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Great classic Chinese movies

Chinese movies are great resources for students to know about China, Chinese people, history, and to learn Chinese. Regardless being lower level students or higher level students, everyone can benefit from watching a good movie. Some learning tips are published in How to use movies to learn Chinese. 

If you’re interested, watch the following classic Chinese movies as a start. April encourages everyone to explore the endless Chinese movie universe. 

大红灯笼高高挂 (Raise the Red Lantern)

Director: 张艺谋 (Zhang Yimou)

Four wives live in the same house. All want to gain favour of the husband. It is a big house, but conflicts are inevitable. Released in 1991, this movie tells us such a story happened in a dim lit, luxurious, big and mysterious traditional Chinese household.

霸王别姬 (Farewell My Concubine)

Director: 陈凯歌 (Chen Kaige)

From Republic era to post Cultural Revolution, this movie presents us the constraint struggles Beijing opera artists have faced. Released in 1993, this movie merges the reality and the opera stage together, telling compelling stories about art, friendship, love and life. 

喜宴 (The Wedding Banquet)

Director: 李安 (Ang Lee)

Released in 1993, this movie appears as a light-hearted comedy, but really probes into serious issues. While having a boy friend, a gay man from Taiwan living in the USA pretends to marry an illegal immigrate from Shanghai to reassure his old fashioned Chinese parents that everything is fine. But things start to go wrong when the parents come to the America to organise a wedding for him.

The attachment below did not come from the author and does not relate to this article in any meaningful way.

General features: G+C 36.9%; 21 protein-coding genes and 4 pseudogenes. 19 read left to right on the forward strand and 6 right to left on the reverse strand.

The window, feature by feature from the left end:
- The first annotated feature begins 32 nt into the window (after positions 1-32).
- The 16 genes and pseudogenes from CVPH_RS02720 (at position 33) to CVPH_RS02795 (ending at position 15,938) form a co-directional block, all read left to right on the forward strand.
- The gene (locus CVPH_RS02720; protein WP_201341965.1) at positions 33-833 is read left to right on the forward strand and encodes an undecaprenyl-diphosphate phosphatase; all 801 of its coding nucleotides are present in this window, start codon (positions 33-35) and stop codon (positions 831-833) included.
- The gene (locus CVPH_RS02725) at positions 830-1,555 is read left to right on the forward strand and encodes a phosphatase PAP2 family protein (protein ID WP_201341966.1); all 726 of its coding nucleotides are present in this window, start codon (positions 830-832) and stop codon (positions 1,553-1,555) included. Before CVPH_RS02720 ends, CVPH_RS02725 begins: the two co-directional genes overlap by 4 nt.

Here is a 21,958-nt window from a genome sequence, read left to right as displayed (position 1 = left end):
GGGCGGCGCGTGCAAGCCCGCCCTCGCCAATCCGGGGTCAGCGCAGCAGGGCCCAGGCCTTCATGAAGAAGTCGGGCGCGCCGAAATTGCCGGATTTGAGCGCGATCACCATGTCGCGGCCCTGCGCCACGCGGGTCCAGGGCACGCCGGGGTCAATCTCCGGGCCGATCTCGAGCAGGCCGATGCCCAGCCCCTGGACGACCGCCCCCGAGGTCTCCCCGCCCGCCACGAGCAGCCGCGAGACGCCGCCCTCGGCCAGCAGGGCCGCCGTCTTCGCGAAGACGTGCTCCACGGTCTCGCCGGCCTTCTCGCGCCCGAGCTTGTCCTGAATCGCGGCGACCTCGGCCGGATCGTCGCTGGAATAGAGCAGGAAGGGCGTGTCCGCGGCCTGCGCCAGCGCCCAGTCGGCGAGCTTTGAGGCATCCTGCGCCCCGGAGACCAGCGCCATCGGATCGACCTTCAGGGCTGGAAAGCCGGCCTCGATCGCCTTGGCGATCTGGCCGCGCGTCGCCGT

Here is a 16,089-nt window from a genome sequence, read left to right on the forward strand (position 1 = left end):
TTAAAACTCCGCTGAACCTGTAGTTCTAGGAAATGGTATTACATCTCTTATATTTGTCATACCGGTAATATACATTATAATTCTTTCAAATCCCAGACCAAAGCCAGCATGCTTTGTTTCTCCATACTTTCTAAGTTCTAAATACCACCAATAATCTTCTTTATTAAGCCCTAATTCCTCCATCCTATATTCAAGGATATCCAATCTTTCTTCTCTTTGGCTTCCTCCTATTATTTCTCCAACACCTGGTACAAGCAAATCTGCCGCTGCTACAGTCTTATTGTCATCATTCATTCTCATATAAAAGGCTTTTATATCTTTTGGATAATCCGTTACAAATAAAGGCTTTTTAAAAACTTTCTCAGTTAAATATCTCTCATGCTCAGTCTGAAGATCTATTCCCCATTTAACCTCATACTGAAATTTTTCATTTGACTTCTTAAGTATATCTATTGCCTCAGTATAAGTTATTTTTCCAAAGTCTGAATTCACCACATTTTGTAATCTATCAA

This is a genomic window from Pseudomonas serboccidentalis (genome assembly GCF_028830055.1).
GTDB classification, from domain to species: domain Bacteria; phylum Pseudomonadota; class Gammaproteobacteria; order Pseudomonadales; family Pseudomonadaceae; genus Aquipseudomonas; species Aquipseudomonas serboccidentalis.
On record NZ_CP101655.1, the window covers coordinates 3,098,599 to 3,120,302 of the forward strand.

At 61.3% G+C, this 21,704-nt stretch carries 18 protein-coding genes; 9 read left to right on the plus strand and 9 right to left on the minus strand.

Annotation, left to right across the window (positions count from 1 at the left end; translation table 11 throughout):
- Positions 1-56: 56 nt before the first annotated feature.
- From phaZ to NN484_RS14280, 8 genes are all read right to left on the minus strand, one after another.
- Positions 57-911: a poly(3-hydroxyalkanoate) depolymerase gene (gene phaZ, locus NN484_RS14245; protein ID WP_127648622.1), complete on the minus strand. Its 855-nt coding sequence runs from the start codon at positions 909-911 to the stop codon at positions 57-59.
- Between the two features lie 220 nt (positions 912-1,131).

洗澡 (Shower)

Director: 张杨 (Zhang Yang)

This is a 1999 comedy, telling us a heartwarming story happened in Beijing around a public bathhouse. It is also about how the public bathhouse, a cherished Chinese tradition, is being demolished in the modern world, and how life is transformed.

花样年华 (In the Mood for Love)

Director: 王家卫 (Wong Kar-Wai)

Released in 2000, this movie has had a huge influence on the representation of Chinese culture and art. Although the story is a simple one, the movie draws people into an aesthetic experience mixed with colour, fashion, music, and subtle expressions of lead characters.

刮痧 (The Gua Sha Treatment)

Director: 郑晓龙 (Zheng Xiaolong)

Gua sha is treatment used in traditional Chinese medicine, using a tool to scrape people’s skin. The result is petechia, or bruises to untrained eyes. Imagine what would happen when a Chinese person giving someone a gua sha treatment in the USA where it is unheard of. This is the background theme of the movie. Since its release in 2001, it has touched many people’s heart, especially Chinese people. 

大腕 (Big Shot’s Funeral)

Director: 冯小刚 (Feng Xiaogang)

Released in 2001, this comedy’s humour is considered dark humour. Who wants to stage a grand funeral for himself? The story ties closely with our commercialised society, and provides us with a good laugh at ourselves.

功夫 (Kung Fu Hustle)

Director: 周星驰 (Stephen Chow)

Released in 2004, this hilarious movie tells us wonderful stories about how kung fu masters are disguised as nobodies and how a nobody becomes a kung fu master. This movie is full of Chinese cultural motifs, and is able to take us to a traditional Chinese martial art universe filled with surprises.